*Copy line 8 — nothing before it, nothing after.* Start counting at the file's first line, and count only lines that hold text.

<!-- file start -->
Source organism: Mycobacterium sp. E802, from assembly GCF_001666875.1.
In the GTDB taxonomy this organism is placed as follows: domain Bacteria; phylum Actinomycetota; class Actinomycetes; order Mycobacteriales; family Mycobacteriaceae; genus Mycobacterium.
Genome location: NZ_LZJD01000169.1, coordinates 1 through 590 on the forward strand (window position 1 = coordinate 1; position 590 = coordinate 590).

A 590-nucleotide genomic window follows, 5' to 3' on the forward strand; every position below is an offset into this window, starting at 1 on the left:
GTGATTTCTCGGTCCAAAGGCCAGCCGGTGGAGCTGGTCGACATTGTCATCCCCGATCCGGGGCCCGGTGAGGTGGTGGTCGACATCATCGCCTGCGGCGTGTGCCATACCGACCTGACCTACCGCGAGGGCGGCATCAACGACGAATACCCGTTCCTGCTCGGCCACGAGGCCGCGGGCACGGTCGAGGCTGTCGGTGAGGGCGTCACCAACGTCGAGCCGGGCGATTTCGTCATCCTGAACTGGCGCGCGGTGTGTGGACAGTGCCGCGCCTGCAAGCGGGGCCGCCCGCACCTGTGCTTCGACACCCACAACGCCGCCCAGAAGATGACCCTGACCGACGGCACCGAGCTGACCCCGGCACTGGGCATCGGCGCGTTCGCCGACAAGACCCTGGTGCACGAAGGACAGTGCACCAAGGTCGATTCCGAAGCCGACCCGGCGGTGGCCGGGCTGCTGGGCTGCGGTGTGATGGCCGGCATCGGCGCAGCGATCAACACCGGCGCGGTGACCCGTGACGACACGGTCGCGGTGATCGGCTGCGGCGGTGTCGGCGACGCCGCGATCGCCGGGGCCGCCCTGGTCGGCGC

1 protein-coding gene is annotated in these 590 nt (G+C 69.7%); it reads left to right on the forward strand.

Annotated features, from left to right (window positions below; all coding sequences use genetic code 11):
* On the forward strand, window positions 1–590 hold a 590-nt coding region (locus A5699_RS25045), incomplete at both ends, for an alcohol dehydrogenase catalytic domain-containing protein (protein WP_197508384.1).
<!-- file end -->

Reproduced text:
* On the forward strand, window positions 1–590 hold a 590-nt coding region (locus A5699_RS25045), incomplete at both ends, for an alcohol dehydrogenase catalytic domain-containing protein (protein WP_197508384.1).